The Detection of Early lung Cancer Among Military Personnel (DECAMP) consortium is a multidisciplinary and translational research program that includes Veterans Administration hospitals, military treatment facilities, and academic hospitals as clinical study sites.
DECAMP 1 and 2, which began in 2013 and 2015, respectively, aim to improve early detection of lung cancer through noninvasive biomarkers and improved screening.
DECAMP-1 PLUS is the third and latest study initiated by the DECAMP consortium.
DECAMP-1: Diagnosis and Surveillance of Indeterminate Pulmonary Nodules is being carried out so that doctors will understand the ability of different types of biospecimen (ie, blood, cells, tissue, urine) tests to predict if an indeterminate lung nodule is benign (noncancerous) or will eventually be found to be malignant (cancerous). Study participants are receiving standard-of-care clinical examinations, workups, and imaging scans to follow their condition, in addition to submitting biospecimens for testing. The results of the tests are being compared with each study participant's final diagnosis. As in all of the DECAMP studies, this information may be used by doctors to help patients in the future by using biomarkers, measurable biological markers that point to the presence or absence of a disease or bodily change, to predict or diagnose lung cancer at an early stage.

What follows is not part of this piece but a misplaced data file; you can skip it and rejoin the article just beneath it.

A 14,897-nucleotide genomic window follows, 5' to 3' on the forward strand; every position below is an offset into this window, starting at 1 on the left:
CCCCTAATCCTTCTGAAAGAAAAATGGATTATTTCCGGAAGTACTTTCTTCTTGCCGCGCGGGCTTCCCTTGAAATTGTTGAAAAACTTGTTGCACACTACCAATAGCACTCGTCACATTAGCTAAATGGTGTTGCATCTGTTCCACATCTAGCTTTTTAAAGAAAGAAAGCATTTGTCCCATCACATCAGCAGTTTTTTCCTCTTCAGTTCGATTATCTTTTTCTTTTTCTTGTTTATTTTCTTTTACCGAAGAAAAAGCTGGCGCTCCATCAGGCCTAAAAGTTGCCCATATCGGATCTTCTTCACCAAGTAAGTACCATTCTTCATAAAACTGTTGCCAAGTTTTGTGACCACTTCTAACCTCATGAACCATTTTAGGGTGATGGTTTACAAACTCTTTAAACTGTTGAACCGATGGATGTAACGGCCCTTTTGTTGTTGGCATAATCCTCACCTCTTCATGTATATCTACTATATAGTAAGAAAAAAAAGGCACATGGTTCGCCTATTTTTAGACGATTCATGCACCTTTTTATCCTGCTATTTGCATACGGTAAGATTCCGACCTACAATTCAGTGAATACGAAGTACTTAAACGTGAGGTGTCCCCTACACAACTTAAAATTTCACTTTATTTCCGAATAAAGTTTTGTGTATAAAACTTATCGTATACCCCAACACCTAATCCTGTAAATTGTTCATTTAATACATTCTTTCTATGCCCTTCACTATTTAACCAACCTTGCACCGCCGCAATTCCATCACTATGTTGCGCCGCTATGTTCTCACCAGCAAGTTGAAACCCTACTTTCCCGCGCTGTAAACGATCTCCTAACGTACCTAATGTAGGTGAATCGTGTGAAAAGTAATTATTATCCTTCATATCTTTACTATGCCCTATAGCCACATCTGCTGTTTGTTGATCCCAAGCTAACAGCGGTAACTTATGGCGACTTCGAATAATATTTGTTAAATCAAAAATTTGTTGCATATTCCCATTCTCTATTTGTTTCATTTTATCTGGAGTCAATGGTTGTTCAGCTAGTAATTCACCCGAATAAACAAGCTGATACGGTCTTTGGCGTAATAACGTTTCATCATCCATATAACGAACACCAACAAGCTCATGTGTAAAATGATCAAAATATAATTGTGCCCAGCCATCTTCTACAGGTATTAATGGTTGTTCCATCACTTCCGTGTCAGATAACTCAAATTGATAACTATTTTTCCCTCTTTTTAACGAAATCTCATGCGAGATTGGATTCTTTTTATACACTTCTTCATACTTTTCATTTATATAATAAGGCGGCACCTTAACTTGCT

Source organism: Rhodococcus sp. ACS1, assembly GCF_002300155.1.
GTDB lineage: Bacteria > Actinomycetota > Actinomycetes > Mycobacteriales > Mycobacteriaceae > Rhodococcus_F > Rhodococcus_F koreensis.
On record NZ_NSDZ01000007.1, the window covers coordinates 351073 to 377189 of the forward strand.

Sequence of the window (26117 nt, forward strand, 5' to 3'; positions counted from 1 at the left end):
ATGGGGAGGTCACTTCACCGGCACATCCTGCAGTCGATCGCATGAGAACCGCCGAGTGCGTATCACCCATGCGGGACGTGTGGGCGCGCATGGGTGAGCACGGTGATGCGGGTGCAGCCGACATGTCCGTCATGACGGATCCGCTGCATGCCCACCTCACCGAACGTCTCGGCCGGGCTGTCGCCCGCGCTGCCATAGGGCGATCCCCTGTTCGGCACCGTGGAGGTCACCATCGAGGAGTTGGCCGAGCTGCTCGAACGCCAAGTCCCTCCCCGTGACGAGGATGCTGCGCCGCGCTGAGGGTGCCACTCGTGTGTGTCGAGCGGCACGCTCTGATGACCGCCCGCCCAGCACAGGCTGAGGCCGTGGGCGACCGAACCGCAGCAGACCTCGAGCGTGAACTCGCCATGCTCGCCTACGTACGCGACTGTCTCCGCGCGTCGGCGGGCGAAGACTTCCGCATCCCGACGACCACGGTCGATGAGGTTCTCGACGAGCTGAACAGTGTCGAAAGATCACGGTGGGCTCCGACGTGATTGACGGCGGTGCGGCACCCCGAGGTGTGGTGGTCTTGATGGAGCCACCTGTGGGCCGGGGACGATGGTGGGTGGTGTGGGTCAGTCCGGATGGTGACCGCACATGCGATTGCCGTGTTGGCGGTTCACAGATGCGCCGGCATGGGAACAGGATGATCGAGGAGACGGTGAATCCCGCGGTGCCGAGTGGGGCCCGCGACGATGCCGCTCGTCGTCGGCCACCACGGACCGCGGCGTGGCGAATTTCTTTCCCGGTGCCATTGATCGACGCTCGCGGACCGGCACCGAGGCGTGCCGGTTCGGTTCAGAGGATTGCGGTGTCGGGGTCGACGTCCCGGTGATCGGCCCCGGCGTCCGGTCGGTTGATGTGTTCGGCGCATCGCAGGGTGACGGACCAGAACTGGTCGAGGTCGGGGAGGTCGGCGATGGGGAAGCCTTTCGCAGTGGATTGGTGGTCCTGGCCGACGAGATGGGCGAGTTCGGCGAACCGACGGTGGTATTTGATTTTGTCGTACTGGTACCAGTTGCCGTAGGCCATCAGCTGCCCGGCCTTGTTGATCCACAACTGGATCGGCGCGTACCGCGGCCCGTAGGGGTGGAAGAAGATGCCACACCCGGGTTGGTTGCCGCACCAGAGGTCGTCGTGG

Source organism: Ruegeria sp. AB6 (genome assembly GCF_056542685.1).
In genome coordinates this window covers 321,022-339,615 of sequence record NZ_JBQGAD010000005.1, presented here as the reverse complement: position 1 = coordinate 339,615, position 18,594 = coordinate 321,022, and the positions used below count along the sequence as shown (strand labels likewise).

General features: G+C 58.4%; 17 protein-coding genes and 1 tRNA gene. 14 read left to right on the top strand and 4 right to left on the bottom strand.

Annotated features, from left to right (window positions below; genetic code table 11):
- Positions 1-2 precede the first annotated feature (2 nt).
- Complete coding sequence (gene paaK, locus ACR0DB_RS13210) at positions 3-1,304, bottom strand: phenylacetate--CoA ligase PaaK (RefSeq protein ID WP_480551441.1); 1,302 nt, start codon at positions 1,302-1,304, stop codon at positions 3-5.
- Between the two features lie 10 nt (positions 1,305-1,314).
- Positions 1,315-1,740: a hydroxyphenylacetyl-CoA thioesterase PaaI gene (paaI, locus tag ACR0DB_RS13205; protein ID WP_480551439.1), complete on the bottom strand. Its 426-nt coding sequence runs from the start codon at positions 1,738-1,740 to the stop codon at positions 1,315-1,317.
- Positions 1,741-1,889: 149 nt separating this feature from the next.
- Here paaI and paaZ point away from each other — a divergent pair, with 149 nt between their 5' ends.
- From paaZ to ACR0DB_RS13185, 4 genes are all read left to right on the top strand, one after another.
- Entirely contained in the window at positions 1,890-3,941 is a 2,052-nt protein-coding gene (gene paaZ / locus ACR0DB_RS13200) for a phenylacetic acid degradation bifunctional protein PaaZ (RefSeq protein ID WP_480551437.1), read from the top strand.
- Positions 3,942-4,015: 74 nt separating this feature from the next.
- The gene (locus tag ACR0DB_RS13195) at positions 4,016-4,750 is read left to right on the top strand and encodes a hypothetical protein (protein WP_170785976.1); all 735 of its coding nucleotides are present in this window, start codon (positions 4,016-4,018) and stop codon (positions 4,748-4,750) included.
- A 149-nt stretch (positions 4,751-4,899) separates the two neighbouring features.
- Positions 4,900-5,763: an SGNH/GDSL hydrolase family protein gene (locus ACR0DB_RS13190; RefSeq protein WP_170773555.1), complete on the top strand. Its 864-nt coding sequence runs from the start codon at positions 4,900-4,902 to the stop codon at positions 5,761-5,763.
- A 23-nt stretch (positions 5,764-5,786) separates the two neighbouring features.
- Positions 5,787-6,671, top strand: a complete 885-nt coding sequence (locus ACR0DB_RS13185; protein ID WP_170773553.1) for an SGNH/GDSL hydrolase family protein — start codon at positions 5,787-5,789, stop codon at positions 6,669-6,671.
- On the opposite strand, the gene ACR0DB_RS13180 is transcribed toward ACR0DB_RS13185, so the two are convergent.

DECAMP 1 has recruited 500 smokers with indeterminate lung nodules (0.7cm - 3.0cm in size) seen on imaging scans. These people are being followed for two years until a final diagnosis is made. The diagnostic performance of four previously established lung cancer biomarkers will be validated. These include:
The hope is that one day one or more of these biomarkers could be used in the diagnostic workup of patients with indeterminate lung nodules so that lung cancer could be predicted and treated at the earliest stage possible.
The goal of DECAMP-2: Screening of Patients With Early Stage Lung Cancer or at High Risk for Developing Lung Cancer is to improve lung cancer screening in people at high risk for lung cancer by identifying biomarkers of preclinical disease and disease risk that are derived from both invasive and noninvasive biospecimens (ie, blood, other body fluids, tissue). Existing biomarkers for lung cancer diagnosis as well as new biomarkers discovered during the study will be examined.
The study has enrolled more than 560 participants who currently or historically smoked and who are at a 10-year risk of developing lung cancer, based on a proven model. Participants have either chronic obstructive pulmonary disease/emphysema or at least one first-degree relative with a diagnosis of lung cancer. The participants are being followed for up to four years.
Biomarkers that identify people at highest risk for being diagnosed with lung cancer prior to the appearance of concerning symptoms could increase the utility of lung cancer surveillance (monitoring) and the efficiency of lung cancer clinical trials studying preventive chemotherapy for people at high risk of the disease.
DECAMP 1 and 2 are funded through the Department of Defense Lung Cancer Research Program, Johnson and Johnson Inc., and Novartis Biomedical Research Institutes, and conducted by Boston University in collaboration with the American College of Radiology.